While I had planned to arrive on time, before 8:20 a.m. I arrived at 8:25 a.m. feeling flustered. My pride in being punctual was wounded. Walking into the courthouse felt as if I were checking through TSA at an airport. A policeman took my purse and coat to be x-rayed. The metal detector alarmed when I walked through it, causing the officer tending the machine to lean forward and look down at my shoes. He grunted, “Buckles”.
Approaching a desk with a “Jurors Check In Here” sign, I apologized, “I’m sorry I’m late. I didn’t allow enough drive time.”
The jury attendant smiled reassuringly and said, “You’re just in time.” He led me down a flight of stairs to a room where about two dozen people were waiting. Within moments of my arrival we watched a film showing what was expected of a jury member. We were instructed to speak clearly, never nod our heads, say yes or no, answer only what was asked. Then we were led up a few flights of stairs to a courtroom.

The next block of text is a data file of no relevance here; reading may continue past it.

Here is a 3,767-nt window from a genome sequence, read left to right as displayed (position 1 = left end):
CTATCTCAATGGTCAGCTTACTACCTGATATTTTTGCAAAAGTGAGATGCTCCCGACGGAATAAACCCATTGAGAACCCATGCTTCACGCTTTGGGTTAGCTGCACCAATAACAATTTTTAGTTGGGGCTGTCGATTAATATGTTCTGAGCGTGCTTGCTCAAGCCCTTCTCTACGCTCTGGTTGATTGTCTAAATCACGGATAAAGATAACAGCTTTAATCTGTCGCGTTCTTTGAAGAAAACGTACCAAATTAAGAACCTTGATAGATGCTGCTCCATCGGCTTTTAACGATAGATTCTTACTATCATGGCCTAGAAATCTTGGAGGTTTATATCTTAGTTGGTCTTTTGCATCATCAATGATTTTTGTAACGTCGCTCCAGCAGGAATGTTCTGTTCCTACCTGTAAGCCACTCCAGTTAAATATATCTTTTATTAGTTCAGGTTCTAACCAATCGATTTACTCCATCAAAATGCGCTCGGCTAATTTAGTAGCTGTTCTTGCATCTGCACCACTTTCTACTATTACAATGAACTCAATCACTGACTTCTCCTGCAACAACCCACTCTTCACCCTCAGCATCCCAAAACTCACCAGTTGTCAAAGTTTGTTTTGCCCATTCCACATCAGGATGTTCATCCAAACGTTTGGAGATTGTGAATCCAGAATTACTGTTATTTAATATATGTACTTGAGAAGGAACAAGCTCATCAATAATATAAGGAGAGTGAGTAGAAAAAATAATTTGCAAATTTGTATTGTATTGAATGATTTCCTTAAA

As I slowly made my way up the steps, I thought to myself, “It isn’t even 9:00 a.m. yet and I’ve gone up and down six flights of steps. It’s a good thing my knee is doing as well as it is.”
The courtroom was large but there were no spectators in it. The case to be tried involved a young man contesting a DUI (driving under the influence) charge. A rap of the judge’s gavel signaled the start of the proceedings.
21 potential jurors had been summoned for the jury pool. In the following hour we were asked several questions to gauge our partiality, reducing the number of people qualified to serve. Questions like, “Have you or a member of your family ever been charged with a DUI?” If anyone raised their hand the next question was, “Will you be able be impartial in this case?” If they answered no, they were excused. Remaining potential jurors were approved or rejected through a collaboration between the prosecutor and defense lawyers. A DUI charge is a civil case, not a criminal one, so only six jurors were needed instead of the more familiar 12.